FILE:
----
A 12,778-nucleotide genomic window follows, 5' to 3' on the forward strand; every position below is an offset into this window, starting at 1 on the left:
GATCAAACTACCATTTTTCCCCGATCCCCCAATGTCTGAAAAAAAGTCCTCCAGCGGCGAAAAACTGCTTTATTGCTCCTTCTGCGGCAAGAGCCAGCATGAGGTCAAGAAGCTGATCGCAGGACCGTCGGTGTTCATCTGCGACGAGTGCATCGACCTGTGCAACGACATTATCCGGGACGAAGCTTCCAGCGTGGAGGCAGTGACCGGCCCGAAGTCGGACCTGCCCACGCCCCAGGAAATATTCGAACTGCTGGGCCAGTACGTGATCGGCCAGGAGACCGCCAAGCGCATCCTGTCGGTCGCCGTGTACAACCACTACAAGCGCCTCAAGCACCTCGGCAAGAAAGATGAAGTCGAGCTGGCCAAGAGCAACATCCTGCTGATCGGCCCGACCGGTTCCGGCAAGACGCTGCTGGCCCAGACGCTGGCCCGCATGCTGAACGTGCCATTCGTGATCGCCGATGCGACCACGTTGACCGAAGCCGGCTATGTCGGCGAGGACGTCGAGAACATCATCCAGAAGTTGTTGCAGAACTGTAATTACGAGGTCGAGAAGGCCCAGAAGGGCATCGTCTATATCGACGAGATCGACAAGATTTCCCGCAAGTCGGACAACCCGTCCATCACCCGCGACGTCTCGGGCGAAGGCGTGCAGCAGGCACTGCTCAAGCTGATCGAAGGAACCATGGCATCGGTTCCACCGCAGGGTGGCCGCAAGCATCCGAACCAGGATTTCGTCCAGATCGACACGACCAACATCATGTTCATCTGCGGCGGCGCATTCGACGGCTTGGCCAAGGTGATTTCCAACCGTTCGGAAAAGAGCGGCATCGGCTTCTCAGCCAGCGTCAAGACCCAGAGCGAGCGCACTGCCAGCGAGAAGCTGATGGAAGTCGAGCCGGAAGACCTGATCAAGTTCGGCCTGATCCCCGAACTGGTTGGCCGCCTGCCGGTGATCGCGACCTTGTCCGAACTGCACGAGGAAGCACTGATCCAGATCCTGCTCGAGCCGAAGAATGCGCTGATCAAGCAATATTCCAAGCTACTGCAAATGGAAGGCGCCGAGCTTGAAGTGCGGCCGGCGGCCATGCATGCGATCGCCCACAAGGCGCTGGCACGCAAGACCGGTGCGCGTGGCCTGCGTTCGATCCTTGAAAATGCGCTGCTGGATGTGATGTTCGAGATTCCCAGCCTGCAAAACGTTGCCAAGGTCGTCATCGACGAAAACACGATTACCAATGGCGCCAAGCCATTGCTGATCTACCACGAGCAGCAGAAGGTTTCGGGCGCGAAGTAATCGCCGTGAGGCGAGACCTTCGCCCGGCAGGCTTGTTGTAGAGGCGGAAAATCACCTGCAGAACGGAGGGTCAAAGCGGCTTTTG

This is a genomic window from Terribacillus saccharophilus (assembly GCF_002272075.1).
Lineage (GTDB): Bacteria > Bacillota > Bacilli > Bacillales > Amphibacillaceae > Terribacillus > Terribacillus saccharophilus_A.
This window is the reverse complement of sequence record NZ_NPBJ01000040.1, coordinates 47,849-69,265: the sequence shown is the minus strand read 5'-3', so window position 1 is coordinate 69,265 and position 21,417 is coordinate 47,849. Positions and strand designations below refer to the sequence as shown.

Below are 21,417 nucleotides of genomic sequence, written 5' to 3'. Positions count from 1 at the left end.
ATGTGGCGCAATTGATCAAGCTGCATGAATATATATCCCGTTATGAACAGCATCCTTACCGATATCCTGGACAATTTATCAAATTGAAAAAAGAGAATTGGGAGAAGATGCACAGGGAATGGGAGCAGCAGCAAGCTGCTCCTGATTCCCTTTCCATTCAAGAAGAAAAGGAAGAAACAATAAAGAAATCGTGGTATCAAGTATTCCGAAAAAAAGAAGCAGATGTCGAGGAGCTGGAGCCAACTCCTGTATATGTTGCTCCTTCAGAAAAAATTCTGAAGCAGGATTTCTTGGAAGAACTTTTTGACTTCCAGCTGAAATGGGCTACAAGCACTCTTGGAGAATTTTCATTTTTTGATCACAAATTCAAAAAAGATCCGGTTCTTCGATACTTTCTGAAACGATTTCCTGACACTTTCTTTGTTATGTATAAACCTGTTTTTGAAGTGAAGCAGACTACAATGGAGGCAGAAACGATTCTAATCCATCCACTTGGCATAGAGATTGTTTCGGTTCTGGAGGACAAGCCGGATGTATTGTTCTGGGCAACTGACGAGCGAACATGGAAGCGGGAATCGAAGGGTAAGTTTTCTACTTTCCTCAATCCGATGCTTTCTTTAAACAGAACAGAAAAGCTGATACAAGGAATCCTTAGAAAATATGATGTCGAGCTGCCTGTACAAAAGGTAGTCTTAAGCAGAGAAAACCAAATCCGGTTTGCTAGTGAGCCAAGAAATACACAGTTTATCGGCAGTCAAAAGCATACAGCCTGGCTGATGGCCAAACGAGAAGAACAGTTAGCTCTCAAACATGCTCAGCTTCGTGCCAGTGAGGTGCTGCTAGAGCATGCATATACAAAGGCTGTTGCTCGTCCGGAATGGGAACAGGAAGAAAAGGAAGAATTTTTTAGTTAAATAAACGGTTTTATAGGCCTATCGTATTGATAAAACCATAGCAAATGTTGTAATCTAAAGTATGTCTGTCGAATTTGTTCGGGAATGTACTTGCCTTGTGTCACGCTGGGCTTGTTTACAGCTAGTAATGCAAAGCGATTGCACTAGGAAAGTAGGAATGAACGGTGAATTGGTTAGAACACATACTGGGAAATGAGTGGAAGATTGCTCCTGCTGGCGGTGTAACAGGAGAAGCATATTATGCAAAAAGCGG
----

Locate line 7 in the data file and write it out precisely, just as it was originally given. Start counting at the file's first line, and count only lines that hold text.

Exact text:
ATGTGGCGCAATTGATCAAGCTGCATGAATATATATCCCGTTATGAACAGCATCCTTACCGATATCCTGGACAATTTATCAAATTGAAAAAAGAGAATTGGGAGAAGATGCACAGGGAATGGGAGCAGCAGCAAGCTGCTCCTGATTCCCTTTCCATTCAAGAAGAAAAGGAAGAAACAATAAAGAAATCGTGGTATCAAGTATTCCGAAAAAAAGAAGCAGATGTCGAGGAGCTGGAGCCAACTCCTGTATATGTTGCTCCTTCAGAAAAAATTCTGAAGCAGGATTTCTTGGAAGAACTTTTTGACTTCCAGCTGAAATGGGCTACAAGCACTCTTGGAGAATTTTCATTTTTTGATCACAAATTCAAAAAAGATCCGGTTCTTCGATACTTTCTGAAACGATTTCCTGACACTTTCTTTGTTATGTATAAACCTGTTTTTGAAGTGAAGCAGACTACAATGGAGGCAGAAACGATTCTAATCCATCCACTTGGCATAGAGATTGTTTCGGTTCTGGAGGACAAGCCGGATGTATTGTTCTGGGCAACTGACGAGCGAACATGGAAGCGGGAATCGAAGGGTAAGTTTTCTACTTTCCTCAATCCGATGCTTTCTTTAAACAGAACAGAAAAGCTGATACAAGGAATCCTTAGAAAATATGATGTCGAGCTGCCTGTACAAAAGGTAGTCTTAAGCAGAGAAAACCAAATCCGGTTTGCTAGTGAGCCAAGAAATACACAGTTTATCGGCAGTCAAAAGCATACAGCCTGGCTGATGGCCAAACGAGAAGAACAGTTAGCTCTCAAACATGCTCAGCTTCGTGCCAGTGAGGTGCTGCTAGAGCATGCATATACAAAGGCTGTTGCTCGTCCGGAATGGGAACAGGAAGAAAAGGAAGAATTTTTTAGTTAAATAAACGGTTTTATAGGCCTATCGTATTGATAAAACCATAGCAAATGTTGTAATCTAAAGTATGTCTGTCGAATTTGTTCGGGAATGTACTTGCCTTGTGTCACGCTGGGCTTGTTTACAGCTAGTAATGCAAAGCGATTGCACTAGGAAAGTAGGAATGAACGGTGAATTGGTTAGAACACATACTGGGAAATGAGTGGAAGATTGCTCCTGCTGGCGGTGTAACAGGAGAAGCATATTATGCAAAAAGCGG